Normally referred to as the "Supreme Court of British Columbia," this court hears most court proceedings in this province. The Supreme Court is a court of inherent jurisdiction and is subject to no limits on the sorts of claims it can hear or on the sorts of orders it can make. Decisions of the Provincial Court are appealed to the Supreme Court; decisions of the Supreme Court are appealed to the Court of Appeal. See "Court of Appeal," "jurisdiction," "Provincial Court" and "Supreme Court of Canada."

A court established and staffed by the provincial government, which includes Small Claims Court, Youth Court and Family Court. The Provincial Court is the lowest level of court in British Columbia and is restricted in the sorts of matters it can deal with. It is, however, the most accessible of the two trial courts and no fees are charged to begin or defend a court proceeding. Small Claims Court, for example, cannot deal with claims larger than $25,000, and Family Court cannot deal with the division of family property or matters under the Divorce Act. See "judge" and "jurisdiction."

In law, a guarantee of the truth of a statement secured by one's faith in a god, and the prospect of torment in the afterlife in the event the promise is falsely made. Someone making an affidavit will often give their evidence in that affidavit under oath; a witness giving oral evidence will often give their evidence in court under oath. See "affidavit," "affirm," "perjury" and "witness."

A legal document in which a person provides evidence of certain facts and events in writing, as if the evidence was given orally in court. Affidavits must be notarized by a lawyer or notary public who takes the oath or affirmation of the person making the affidavit to confirm the truth of the affidavit. Affidavits are used as evidence, just as if the deponent, the person making the affidavit, had made the statements as a witness. See "deponent" and "witness."

A person giving information under affirmation or oath; a witness. Refers to both a person giving testimony at a trial and a person making an affidavit. See "affidavit," "evidence," "testimony" and "witness."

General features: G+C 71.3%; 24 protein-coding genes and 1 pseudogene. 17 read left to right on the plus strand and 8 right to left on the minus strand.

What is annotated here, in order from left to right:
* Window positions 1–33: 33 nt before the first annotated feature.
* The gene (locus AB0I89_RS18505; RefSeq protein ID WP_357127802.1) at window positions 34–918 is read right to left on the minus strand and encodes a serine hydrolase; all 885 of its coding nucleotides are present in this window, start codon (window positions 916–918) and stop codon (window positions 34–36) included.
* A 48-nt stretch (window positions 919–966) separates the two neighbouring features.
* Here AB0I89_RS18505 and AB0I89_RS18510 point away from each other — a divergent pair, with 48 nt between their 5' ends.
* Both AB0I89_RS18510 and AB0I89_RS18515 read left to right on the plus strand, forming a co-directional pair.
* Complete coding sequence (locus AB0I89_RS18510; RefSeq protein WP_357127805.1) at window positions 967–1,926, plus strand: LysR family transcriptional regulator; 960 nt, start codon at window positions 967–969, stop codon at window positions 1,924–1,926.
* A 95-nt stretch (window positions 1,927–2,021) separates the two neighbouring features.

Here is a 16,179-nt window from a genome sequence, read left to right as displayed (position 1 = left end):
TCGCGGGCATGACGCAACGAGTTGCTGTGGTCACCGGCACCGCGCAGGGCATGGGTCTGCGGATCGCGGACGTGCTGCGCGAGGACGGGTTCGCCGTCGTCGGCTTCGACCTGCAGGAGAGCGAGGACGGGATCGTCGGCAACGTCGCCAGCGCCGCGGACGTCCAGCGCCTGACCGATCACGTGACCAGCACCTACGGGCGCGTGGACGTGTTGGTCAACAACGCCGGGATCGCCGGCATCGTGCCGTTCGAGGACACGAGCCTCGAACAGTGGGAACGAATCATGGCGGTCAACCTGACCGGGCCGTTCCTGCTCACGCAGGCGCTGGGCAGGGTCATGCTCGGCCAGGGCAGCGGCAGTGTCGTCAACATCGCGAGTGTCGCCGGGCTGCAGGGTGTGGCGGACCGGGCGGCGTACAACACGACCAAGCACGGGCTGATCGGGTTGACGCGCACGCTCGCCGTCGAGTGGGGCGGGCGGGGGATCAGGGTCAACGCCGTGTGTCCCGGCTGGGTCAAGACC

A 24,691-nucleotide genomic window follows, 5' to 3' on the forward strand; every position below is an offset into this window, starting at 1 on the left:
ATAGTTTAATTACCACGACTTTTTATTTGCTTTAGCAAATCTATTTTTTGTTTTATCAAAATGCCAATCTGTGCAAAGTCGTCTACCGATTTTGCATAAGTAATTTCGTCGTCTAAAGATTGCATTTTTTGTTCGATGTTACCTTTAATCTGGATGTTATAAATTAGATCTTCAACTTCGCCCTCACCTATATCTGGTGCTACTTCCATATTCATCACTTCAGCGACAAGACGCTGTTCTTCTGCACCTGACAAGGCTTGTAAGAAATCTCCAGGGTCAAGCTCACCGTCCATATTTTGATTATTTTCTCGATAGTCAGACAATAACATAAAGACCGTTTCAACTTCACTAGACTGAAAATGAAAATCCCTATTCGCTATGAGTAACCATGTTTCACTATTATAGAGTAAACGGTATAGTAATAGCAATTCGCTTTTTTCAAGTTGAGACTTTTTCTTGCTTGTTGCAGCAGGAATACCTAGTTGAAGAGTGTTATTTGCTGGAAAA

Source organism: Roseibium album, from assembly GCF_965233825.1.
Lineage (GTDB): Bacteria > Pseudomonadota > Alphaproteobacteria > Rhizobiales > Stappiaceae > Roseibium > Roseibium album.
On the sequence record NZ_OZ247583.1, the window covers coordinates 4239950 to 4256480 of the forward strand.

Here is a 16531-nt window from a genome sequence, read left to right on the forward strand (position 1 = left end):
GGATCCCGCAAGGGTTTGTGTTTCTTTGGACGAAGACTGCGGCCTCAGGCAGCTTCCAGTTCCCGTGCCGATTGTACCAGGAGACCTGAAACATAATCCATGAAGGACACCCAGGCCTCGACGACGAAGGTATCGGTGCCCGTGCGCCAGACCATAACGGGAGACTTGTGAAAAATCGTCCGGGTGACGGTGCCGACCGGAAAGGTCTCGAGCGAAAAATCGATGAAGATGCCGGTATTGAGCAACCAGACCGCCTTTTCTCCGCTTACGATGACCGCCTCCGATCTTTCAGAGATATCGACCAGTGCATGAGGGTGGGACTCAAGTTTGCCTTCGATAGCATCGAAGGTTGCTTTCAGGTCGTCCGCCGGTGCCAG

Facts or proof of facts presented to a judge at a hearing or trial. Evidence can be given through the oral testimony of witnesses, in writing as business records and other documents, or in the form of physical objects. Evidence must be admissible according to the rules of court and the rules of evidence. See "circumstantial evidence," "hearsay," and "testimony."

The testing of the claims at issue in a court proceeding at a formal hearing before a judge with the jurisdiction to hear the proceeding. The parties present their evidence and arguments to the judge, who then makes a determination of the parties' claims against one another that is final and binding on the parties unless appealed. See "action," "appeal," "argument," "claim," "evidence" and "jurisdiction."

A court proceeding in which one party sues another for a specific remedy or relief, also called a "lawsuit" or a "case." An action for divorce, for example, is a court proceeding in which the claimant sues the respondent for the relief of a divorce order.

A legal document required by the Supreme Court Family Rules to bring an interim application, setting out the relief claimed by the applicant, the grounds on which that relief is claimed, and the date on which the application will be heard. See "applicant," "grounds," "interim application" and "relief."

In law, a court proceeding; a lawsuit; an action; a cause of action; a claim. Also the historic decisions of the court. See "action," "case law, " "court proceeding," and "precedent."

A person licensed to practice law in a particular jurisdiction. See "barrister and solicitor."

A person authorized to administer affirmations and oaths, and to execute or certify documents. All lawyers are notaries public in addition to being barristers and solicitors. See "barrister and solicitor.”

To promise that a statement is true. When someone "swears" to tell the truth, they are taking an oath on their faith in a god and their fear of retribution in the afterlife. Affirming is a substitute for taking an oath, and is most often employed where the person making the statement is an atheist or under a religious proscription from making oaths. See "affidavit," "oath," "perjury" and "witness."